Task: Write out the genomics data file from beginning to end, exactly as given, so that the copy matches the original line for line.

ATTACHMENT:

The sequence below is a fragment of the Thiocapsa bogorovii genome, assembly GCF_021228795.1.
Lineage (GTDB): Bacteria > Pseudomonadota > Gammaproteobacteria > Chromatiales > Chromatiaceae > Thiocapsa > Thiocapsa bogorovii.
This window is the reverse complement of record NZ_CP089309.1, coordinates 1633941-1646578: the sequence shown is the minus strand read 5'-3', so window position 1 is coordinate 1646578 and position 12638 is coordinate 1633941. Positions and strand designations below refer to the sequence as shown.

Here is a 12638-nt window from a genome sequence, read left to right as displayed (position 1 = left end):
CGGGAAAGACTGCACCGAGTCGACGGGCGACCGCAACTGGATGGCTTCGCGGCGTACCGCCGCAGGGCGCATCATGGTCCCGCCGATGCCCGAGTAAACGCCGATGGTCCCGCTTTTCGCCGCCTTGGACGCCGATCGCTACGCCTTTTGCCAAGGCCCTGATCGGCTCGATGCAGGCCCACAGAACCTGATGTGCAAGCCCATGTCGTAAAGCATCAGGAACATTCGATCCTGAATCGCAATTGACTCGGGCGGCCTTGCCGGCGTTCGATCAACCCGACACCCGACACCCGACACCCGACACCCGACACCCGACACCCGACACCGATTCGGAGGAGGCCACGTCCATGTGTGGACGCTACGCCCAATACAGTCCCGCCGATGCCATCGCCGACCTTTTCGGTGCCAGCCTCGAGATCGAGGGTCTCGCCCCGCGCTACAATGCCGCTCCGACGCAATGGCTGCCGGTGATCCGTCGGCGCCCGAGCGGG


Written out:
The sequence below is a fragment of the Thiocapsa bogorovii genome, assembly GCF_021228795.1.
Lineage (GTDB): Bacteria > Pseudomonadota > Gammaproteobacteria > Chromatiales > Chromatiaceae > Thiocapsa > Thiocapsa bogorovii.
This window is the reverse complement of record NZ_CP089309.1, coordinates 1633941-1646578: the sequence shown is the minus strand read 5'-3', so window position 1 is coordinate 1646578 and position 12638 is coordinate 1633941. Positions and strand designations below refer to the sequence as shown.

Here is a 12638-nt window from a genome sequence, read left to right as displayed (position 1 = left end):
CGGGAAAGACTGCACCGAGTCGACGGGCGACCGCAACTGGATGGCTTCGCGGCGTACCGCCGCAGGGCGCATCATGGTCCCGCCGATGCCCGAGTAAACGCCGATGGTCCCGCTTTTCGCCGCCTTGGACGCCGATCGCTACGCCTTTTGCCAAGGCCCTGATCGGCTCGATGCAGGCCCACAGAACCTGATGTGCAAGCCCATGTCGTAAAGCATCAGGAACATTCGATCCTGAATCGCAATTGACTCGGGCGGCCTTGCCGGCGTTCGATCAACCCGACACCCGACACCCGACACCCGACACCCGACACCCGACACCCGACACCGATTCGGAGGAGGCCACGTCCATGTGTGGACGCTACGCCCAATACAGTCCCGCCGATGCCATCGCCGACCTTTTCGGTGCCAGCCTCGAGATCGAGGGTCTCGCCCCGCGCTACAATGCCGCTCCGACGCAATGGCTGCCGGTGATCCGTCGGCGCCCGAGCGGG